NEW HAVEN, Conn. (WTNH) — In the coming weeks, families across Connecticut will weigh the risks and benefits of sending students back into schools.

Thomas Murray, MD, of the Yale School of Medicine says even with masks and distancing, some activities are safer than others.

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“Anything you can do outside is preferred,” Murray said. “Granted the weather these days, that doesn’t make it easy. But as we get into those nice fall New England days, hopefully, we’ll be able to do some things outside as well.”

He says Connecticut is doing a great job of suppressing the curve, but parents should know their school’s plan options.

“There’s still highly likely to be cases in schools even if we do everything perfectly because we just can’t get rid of it so just acknowledging that for families to be prepared for that,” Murray said.

Yale Pediatrician Leslie Sude with Yale Medicine says start practicing routines.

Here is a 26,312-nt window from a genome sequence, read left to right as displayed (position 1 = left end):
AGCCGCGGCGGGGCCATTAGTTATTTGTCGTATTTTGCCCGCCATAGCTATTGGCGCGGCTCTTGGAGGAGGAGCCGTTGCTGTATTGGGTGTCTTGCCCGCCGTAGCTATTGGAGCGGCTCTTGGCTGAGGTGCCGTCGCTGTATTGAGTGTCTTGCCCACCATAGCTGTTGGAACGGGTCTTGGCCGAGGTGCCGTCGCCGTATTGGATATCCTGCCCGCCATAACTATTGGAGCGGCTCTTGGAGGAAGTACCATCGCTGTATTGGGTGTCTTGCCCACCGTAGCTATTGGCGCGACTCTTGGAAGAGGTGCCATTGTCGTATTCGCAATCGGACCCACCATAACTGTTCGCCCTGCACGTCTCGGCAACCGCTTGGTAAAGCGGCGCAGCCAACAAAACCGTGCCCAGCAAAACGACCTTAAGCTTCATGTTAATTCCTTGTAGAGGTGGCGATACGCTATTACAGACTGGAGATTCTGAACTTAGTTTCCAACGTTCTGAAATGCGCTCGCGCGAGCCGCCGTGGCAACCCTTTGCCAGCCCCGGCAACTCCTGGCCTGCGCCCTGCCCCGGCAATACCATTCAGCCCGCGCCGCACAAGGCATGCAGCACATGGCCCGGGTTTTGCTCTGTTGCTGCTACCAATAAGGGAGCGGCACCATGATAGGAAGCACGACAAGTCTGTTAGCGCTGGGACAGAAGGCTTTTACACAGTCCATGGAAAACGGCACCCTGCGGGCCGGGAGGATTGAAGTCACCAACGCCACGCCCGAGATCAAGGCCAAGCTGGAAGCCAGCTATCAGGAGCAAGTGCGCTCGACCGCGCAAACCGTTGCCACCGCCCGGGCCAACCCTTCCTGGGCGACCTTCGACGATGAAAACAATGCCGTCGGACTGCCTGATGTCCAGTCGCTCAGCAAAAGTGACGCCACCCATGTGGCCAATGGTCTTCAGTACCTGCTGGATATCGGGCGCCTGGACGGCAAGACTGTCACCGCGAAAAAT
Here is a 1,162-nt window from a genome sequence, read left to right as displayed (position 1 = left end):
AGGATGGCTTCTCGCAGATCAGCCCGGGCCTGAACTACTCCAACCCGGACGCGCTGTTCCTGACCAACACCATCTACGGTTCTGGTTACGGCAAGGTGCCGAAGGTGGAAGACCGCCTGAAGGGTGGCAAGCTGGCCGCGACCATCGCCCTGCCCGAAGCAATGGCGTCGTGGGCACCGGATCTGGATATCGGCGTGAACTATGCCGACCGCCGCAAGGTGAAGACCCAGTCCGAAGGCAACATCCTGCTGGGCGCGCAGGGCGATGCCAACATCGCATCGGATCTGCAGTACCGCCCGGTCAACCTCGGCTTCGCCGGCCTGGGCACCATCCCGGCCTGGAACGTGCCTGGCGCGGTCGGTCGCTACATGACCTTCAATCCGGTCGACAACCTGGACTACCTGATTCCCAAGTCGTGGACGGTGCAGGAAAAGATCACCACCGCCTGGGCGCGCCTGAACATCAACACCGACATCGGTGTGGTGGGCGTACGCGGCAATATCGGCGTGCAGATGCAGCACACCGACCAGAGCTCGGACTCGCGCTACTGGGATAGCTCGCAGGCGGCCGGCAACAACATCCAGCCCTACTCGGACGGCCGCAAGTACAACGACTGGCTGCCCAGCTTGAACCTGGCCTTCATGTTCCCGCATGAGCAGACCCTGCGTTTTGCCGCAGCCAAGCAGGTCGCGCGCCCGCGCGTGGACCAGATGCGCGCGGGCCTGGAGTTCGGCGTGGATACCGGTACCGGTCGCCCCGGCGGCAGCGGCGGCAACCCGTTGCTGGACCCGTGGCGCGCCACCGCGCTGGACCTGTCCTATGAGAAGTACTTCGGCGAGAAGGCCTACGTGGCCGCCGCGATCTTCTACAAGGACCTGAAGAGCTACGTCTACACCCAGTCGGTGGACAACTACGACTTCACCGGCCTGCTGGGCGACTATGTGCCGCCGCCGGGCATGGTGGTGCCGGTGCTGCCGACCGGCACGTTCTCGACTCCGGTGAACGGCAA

“[For bedtime,] I always say to my patients start Aug. 1, 15 minutes earlier every night, until we get back to the desired bedtime, which should be 8:30 for the young ones and 10 o’clock [maximum] I hope for the teenagers,” Sude said.

Practice organizing backpacks the night before, with water bottles, hand sanitizers, and wipes.

“Like other years but especially this year, please make sure your children’s vaccines are up to date,” Sude said. “No matter what months of school they’re going to be entered.”

Sude says it’s especially important to get the flu shot this year with a double whammy with COVID-19 possible in Connecticut, like so many other places.